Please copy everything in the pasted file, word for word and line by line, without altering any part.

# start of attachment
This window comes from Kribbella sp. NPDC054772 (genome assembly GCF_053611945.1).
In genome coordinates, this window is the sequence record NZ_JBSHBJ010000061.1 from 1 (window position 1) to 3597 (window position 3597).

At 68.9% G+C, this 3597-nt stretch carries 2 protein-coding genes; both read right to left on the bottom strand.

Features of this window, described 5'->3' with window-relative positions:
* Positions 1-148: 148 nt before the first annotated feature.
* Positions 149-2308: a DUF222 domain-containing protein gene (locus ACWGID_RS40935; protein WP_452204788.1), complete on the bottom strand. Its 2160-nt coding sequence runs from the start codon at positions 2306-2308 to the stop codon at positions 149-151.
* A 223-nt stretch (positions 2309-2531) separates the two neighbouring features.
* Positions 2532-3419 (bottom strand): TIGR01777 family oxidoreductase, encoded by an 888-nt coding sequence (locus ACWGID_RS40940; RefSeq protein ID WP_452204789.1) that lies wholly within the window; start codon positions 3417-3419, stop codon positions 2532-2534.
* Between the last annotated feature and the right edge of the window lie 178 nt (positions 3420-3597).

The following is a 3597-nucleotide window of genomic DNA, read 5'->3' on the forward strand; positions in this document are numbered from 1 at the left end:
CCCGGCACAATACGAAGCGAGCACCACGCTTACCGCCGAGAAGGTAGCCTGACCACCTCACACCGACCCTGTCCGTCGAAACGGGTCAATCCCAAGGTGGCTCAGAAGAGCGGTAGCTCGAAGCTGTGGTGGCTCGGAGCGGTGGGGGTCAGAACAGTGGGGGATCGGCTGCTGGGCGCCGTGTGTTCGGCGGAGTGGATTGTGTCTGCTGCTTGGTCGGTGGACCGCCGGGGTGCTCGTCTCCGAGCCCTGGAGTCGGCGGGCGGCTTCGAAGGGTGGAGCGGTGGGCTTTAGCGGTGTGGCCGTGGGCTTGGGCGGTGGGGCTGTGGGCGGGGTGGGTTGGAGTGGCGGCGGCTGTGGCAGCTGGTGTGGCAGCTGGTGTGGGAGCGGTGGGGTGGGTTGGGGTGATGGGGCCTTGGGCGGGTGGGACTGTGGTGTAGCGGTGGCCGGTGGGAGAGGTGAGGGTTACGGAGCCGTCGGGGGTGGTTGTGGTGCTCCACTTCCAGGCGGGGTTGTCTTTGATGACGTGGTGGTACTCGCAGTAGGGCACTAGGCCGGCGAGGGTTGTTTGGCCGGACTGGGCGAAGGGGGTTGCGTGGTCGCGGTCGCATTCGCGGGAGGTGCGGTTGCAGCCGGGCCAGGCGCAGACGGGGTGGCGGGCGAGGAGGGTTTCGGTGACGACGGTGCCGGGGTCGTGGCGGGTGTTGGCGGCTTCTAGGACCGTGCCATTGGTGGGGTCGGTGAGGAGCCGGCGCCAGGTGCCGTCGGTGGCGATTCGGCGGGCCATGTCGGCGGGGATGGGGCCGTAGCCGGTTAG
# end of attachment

This window comes from Kribbella sp. NPDC054772 (genome assembly GCF_053611945.1).
In genome coordinates, this window is the sequence record NZ_JBSHBJ010000061.1 from 1 (window position 1) to 3597 (window position 3597).

At 68.9% G+C, this 3597-nt stretch carries 2 protein-coding genes; both read right to left on the bottom strand.

Features of this window, described 5'->3' with window-relative positions:
* Positions 1-148: 148 nt before the first annotated feature.
* Positions 149-2308: a DUF222 domain-containing protein gene (locus ACWGID_RS40935; protein WP_452204788.1), complete on the bottom strand. Its 2160-nt coding sequence runs from the start codon at positions 2306-2308 to the stop codon at positions 149-151.
* A 223-nt stretch (positions 2309-2531) separates the two neighbouring features.
* Positions 2532-3419 (bottom strand): TIGR01777 family oxidoreductase, encoded by an 888-nt coding sequence (locus ACWGID_RS40940; RefSeq protein ID WP_452204789.1) that lies wholly within the window; start codon positions 3417-3419, stop codon positions 2532-2534.
* Between the last annotated feature and the right edge of the window lie 178 nt (positions 3420-3597).

The following is a 3597-nucleotide window of genomic DNA, read 5'->3' on the forward strand; positions in this document are numbered from 1 at the left end:
CCCGGCACAATACGAAGCGAGCACCACGCTTACCGCCGAGAAGGTAGCCTGACCACCTCACACCGACCCTGTCCGTCGAAACGGGTCAATCCCAAGGTGGCTCAGAAGAGCGGTAGCTCGAAGCTGTGGTGGCTCGGAGCGGTGGGGGTCAGAACAGTGGGGGATCGGCTGCTGGGCGCCGTGTGTTCGGCGGAGTGGATTGTGTCTGCTGCTTGGTCGGTGGACCGCCGGGGTGCTCGTCTCCGAGCCCTGGAGTCGGCGGGCGGCTTCGAAGGGTGGAGCGGTGGGCTTTAGCGGTGTGGCCGTGGGCTTGGGCGGTGGGGCTGTGGGCGGGGTGGGTTGGAGTGGCGGCGGCTGTGGCAGCTGGTGTGGCAGCTGGTGTGGGAGCGGTGGGGTGGGTTGGGGTGATGGGGCCTTGGGCGGGTGGGACTGTGGTGTAGCGGTGGCCGGTGGGAGAGGTGAGGGTTACGGAGCCGTCGGGGGTGGTTGTGGTGCTCCACTTCCAGGCGGGGTTGTCTTTGATGACGTGGTGGTACTCGCAGTAGGGCACTAGGCCGGCGAGGGTTGTTTGGCCGGACTGGGCGAAGGGGGTTGCGTGGTCGCGGTCGCATTCGCGGGAGGTGCGGTTGCAGCCGGGCCAGGCGCAGACGGGGTGGCGGGCGAGGAGGGTTTCGGTGACGACGGTGCCGGGGTCGTGGCGGGTGTTGGCGGCTTCTAGGACCGTGCCATTGGTGGGGTCGGTGAGGAGCCGGCGCCAGGTGCCGTCGGTGGCGATTCGGCGGGCCATGTCGGCGGGGATGGGGCCGTAGCCGGTTAG